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Let $t_1,t_2,\dots,t_k$ be non-negative integers. Can the following sum $$f_k(t_1,t_2,\dots,t_k):=\sum_{j_1=0}^{t_1} \sum_{j_2=0}^{t_2+j_1} \sum_{j_3=0}^{t_2+j_2} \dots \sum_{j_k=0}^{t_k+j_{k-1}} 1$$ be explicitly expressed as a polynomial in $t_1,t_2,\dots,t_k$ or via known combinatorial entities?

We surely have a recurrence formula: $$f_{k+1}(t_1,t_2,\dots,t_{k+1}) = \sum_{j=0}^{t_1} f_k(j+t_2,\dots,t_{k+1}),$$ which does not seem to easily unroll.

Just in case, first few terms are \begin{split} f_0 &= 1,\\ f_1(t_1) &= 1+t_1,\\ f_2(t_1,t_2) &= (1+t_1)(1+t_2) + \frac{t_1(1+t_1)}2,\\ f_3(t_1,t_2,t_3) &= \left[ (1+t_1)(1+t_2) + \frac{t_1(1+t_1)}2 \right](1+t_3) + \frac{t_2(1+t_2)}2 + \frac{3t_2^2 + 6t_2 + 2}6t_1 + \frac{1+t_2}2t_1^2 + \frac16t_1^3. \end{split}


UPDATED. Billy Joe found that $$f_k(n,d,d,\dots, d) = \frac{n+1}k \binom{n+k(d+1)}{k-1}.$$ In particular, at $f_k(1,1,\dots,1)$ gives $(k+1)$-st Catalan number.

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  • $\begingroup$ The equal arguments case looks like it should also give the Ehrhart polynomial of some lattice polytope. $\endgroup$ May 9 at 2:20
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    $\begingroup$ FWIW it seems that $f_k(1,2,3,\ldots,k-2,k-2,k)=a(k+1)$, where $a(k)$ is A107877. $\endgroup$
    – BillyJoe
    May 10 at 17:32
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    $\begingroup$ @BillyJoe: Nice catch! In fact, it is stated there as conjecture by Benedict W. J. Irwin. $\endgroup$ May 10 at 17:49
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    $\begingroup$ Are you sure about A016121? Apparently $f_k(n,d,d,\ldots,d,d)=\frac{n+1}{k}\binom{n+k(d+1)}{k-1}$. $\endgroup$
    – BillyJoe
    May 10 at 21:08
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    $\begingroup$ Irwin's conjecture on A107877 is equivalent to the earlier comment by Joerg Arndt, Apr 30 2011, which doesn't qualify it as a conjecture. $\endgroup$ May 11 at 7:19

2 Answers 2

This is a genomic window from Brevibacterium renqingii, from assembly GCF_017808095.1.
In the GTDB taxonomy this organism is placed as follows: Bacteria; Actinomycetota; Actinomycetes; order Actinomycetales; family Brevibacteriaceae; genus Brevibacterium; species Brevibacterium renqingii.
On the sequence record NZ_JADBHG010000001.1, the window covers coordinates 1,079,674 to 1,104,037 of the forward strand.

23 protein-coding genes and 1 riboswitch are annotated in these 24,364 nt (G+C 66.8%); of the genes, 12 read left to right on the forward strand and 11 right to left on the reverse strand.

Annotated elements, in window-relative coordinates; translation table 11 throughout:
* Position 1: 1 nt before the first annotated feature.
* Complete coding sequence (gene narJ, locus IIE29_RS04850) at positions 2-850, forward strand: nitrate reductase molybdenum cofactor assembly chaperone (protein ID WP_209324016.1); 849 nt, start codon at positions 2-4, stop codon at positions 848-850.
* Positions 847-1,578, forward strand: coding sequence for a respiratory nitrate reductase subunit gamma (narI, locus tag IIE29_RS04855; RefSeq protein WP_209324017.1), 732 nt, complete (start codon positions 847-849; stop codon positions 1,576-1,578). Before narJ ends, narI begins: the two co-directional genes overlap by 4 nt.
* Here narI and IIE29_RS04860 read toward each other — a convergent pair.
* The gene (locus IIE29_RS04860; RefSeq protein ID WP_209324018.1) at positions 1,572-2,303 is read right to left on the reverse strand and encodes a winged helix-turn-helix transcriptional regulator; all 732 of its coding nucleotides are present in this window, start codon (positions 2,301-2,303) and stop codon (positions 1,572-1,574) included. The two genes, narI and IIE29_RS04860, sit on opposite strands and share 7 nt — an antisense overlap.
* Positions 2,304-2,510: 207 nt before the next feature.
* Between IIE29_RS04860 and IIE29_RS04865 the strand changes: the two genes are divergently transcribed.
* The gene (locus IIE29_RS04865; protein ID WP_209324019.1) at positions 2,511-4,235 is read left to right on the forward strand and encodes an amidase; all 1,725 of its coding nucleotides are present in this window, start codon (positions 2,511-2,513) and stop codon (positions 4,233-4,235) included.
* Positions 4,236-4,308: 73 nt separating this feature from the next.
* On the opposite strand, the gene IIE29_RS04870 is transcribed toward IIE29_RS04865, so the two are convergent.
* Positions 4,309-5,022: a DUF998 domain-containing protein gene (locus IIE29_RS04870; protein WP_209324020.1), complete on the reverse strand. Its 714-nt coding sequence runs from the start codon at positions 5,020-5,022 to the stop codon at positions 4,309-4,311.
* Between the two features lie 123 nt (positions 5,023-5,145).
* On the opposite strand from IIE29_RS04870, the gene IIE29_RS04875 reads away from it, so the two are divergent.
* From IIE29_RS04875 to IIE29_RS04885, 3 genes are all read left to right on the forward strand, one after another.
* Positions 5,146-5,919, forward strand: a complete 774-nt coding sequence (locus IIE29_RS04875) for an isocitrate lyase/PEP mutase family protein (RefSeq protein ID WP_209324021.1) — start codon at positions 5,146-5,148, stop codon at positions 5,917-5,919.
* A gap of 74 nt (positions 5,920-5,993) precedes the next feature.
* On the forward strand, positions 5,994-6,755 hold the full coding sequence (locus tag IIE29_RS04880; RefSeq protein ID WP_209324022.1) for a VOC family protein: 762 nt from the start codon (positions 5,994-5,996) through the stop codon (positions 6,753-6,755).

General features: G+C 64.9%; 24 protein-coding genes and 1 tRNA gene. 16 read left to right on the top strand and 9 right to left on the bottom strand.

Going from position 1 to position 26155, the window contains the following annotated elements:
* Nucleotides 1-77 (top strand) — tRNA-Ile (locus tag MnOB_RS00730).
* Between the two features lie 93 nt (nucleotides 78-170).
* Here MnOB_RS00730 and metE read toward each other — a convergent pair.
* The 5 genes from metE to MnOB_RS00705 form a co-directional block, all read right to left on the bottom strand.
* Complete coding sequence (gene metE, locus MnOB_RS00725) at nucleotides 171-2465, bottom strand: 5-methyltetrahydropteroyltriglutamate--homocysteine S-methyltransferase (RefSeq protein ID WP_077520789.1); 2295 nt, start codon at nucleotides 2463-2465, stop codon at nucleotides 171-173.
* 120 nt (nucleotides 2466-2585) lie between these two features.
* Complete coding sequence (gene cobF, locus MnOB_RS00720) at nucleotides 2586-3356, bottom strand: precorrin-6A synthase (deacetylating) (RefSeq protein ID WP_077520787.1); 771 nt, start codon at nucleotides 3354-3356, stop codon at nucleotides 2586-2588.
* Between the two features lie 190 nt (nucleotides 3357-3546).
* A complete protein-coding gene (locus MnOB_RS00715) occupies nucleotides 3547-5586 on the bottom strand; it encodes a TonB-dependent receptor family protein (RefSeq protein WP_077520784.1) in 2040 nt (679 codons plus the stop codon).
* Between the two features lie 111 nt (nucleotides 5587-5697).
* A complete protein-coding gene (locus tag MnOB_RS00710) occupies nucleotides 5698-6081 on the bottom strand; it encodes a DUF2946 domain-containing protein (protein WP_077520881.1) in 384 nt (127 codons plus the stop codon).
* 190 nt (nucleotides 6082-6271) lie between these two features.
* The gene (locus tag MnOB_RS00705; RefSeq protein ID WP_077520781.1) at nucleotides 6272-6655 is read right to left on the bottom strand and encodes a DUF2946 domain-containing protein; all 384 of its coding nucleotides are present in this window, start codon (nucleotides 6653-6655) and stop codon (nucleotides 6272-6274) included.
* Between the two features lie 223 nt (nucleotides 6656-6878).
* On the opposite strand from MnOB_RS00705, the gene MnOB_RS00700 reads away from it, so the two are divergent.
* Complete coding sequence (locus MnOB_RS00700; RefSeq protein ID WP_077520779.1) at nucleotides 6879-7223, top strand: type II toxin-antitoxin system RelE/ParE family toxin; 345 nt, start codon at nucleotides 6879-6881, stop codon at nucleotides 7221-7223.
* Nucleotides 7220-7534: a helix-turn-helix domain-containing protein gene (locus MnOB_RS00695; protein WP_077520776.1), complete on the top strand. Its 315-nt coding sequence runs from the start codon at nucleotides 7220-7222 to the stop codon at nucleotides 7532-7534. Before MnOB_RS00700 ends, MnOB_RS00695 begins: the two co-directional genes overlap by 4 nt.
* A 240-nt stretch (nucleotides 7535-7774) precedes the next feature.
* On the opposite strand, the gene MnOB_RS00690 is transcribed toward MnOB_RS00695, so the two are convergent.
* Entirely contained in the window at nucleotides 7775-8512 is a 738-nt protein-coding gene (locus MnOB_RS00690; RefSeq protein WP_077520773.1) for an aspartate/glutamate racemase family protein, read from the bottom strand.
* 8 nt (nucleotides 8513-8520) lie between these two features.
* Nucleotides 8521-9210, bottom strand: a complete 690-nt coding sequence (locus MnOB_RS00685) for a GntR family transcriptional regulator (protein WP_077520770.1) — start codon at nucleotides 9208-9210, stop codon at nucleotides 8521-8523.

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Claim: The iterated sum $f_k(t_1,\ldots,t_k)$ counts the number of elements the interval $[\emptyset,\lambda]$ of Young's lattice, where $\lambda = (\lambda_1,\lambda_2,\ldots,\lambda_k)$ is the partition determined by $\lambda_{k-i+1} = t_1 + \cdots + t_i$. Equivalently, the function $f_k$ counts the number of subdiagrams of $\lambda$.

For an arbitrary partition $\lambda$, we have $$|[\emptyset,\lambda]| = \text{det} \left[\binom{\lambda_i + 1}{i-j+1}\right]_{1 \leq i,j \leq k}$$ which is a result due to P. A. MacMahon. The answer to Exercise 149 in Chapter 3 of Stanley's Enumerative Combinatorics, volume 1, 2nd edition provides a good reference of references for this result, with various extensions and specializations, including some of the results mentioned in the comments. For a short visual proof using Lindström-Gessel-Viennot, see Ciucu - A short conceptual proof of Narayana's path-counting formula.

If the claim is true, MacMahon's result implies $$\sum_{j_1=0}^{t_1}\sum_{j_2=0}^{t_2+j_1}\cdots\sum_{j_k=0}^{t_k+j_{k-1}} = \text{det} \left[\binom{t_1 + \cdots + t_{k - i + 1} + 1}{i-j+1}\right]_{1 \leq i,j \leq k}$$ which implies $f_k(t_1,\ldots,t_k)$ is a polynomial in $t_1,\ldots,t_k$.

Note that $f_k(t_1,\ldots,t_k)$ counts the number of $(j_1,\ldots,j_k)$ such that $0 \leq j_1 \leq t_1$ and $0 \leq j_{i+1} \leq j_i + t_{i+1}$ for $i \geq 1$. To establish the claim, it suffices to find a bijection between the set of $\mu \subseteq \lambda$ and the set of tuples satisfying the above constraints.

Sketch: Map $\mu \subseteq \lambda$ to $(j_1,\ldots,j_k)$, where $j_i = \lambda_{k-i+1} - \mu_{k-i+1}$. The visual interpretation is that each $j_i$ measures the distance between the walls of the $i$-th row from the bottom of the Young diagrams (English convention) for $\mu$ and $\lambda$. The $t_i$ specify how many boxes are added to the diagram for $\lambda$ in moving from the $(i-1)$-st row from the bottom to the $i$-th row. The constraints express the fact that in going from bottom to top in the diagram, the distance between walls increases by at most $t_i$. For a more direct definition chase, note that $\lambda_{k-i} - \lambda_{k-i+1} = t_{i+1}$. Since $\mu$ is a partition, we have $\mu_{k-i+1} - \mu_{k-i} \leq 0$. Combining the definitions and inequalities gives $j_{i+1} \leq j_i + t_{i+1}$.

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$f_k(t_1,\dots,t_k)$ is counting the number of integer points in the "Pitman-Stanley polytope" $\Pi_k(t_1,\dots,t_k)$ defined here. The notation $N(\Pi_k(\mathbf{t}))$ is used in this paper, which has the determinantal formula given by Hugh Denoncourt, as well as a combinatorial formula. The combinatorial formula is equivalent to $$ f_k(t_1,\dots,t_k)=\sum_{\mathbf{h}\in K_k} \binom{t_1+h_1}{h_1} \prod_{i=2}^k \binom{t_i+h_i-1}{h_i}, $$ where $$ K_k := \{\mathbf{h}\in\mathbb{N}^k\colon \sum_{i=1}^j h_i\geq j\ \mathrm{for\ all}\ 1\leq j\leq k-1\ \mathrm{and}\ \sum_{i=1}^k h_i=k \}. $$ The set $K_k$ has a Catalan number $C_k$ of elements.

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